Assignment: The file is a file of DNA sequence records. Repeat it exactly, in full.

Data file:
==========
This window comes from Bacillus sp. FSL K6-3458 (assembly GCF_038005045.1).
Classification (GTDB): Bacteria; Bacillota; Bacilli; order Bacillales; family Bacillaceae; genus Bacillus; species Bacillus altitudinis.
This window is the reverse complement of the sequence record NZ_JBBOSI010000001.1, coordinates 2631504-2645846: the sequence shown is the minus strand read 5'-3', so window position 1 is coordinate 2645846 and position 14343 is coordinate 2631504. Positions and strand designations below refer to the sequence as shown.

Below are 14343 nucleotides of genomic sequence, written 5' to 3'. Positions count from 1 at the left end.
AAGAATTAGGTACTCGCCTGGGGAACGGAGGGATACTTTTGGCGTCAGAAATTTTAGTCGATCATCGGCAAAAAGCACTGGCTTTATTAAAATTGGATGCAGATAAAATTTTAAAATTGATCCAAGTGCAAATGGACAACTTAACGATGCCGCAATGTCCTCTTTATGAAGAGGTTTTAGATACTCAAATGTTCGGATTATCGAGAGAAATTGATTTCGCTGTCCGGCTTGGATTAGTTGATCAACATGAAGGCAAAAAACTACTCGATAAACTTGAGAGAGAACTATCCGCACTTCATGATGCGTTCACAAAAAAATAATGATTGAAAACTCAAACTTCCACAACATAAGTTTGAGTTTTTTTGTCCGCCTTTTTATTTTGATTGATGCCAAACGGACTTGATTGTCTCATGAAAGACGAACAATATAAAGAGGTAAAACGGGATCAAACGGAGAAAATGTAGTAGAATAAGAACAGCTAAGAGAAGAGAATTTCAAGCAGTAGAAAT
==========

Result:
This window comes from Bacillus sp. FSL K6-3458 (assembly GCF_038005045.1).
Classification (GTDB): Bacteria; Bacillota; Bacilli; order Bacillales; family Bacillaceae; genus Bacillus; species Bacillus altitudinis.
This window is the reverse complement of the sequence record NZ_JBBOSI010000001.1, coordinates 2631504-2645846: the sequence shown is the minus strand read 5'-3', so window position 1 is coordinate 2645846 and position 14343 is coordinate 2631504. Positions and strand designations below refer to the sequence as shown.

Below are 14343 nucleotides of genomic sequence, written 5' to 3'. Positions count from 1 at the left end.
AAGAATTAGGTACTCGCCTGGGGAACGGAGGGATACTTTTGGCGTCAGAAATTTTAGTCGATCATCGGCAAAAAGCACTGGCTTTATTAAAATTGGATGCAGATAAAATTTTAAAATTGATCCAAGTGCAAATGGACAACTTAACGATGCCGCAATGTCCTCTTTATGAAGAGGTTTTAGATACTCAAATGTTCGGATTATCGAGAGAAATTGATTTCGCTGTCCGGCTTGGATTAGTTGATCAACATGAAGGCAAAAAACTACTCGATAAACTTGAGAGAGAACTATCCGCACTTCATGATGCGTTCACAAAAAAATAATGATTGAAAACTCAAACTTCCACAACATAAGTTTGAGTTTTTTTGTCCGCCTTTTTATTTTGATTGATGCCAAACGGACTTGATTGTCTCATGAAAGACGAACAATATAAAGAGGTAAAACGGGATCAAACGGAGAAAATGTAGTAGAATAAGAACAGCTAAGAGAAGAGAATTTCAAGCAGTAGAAAT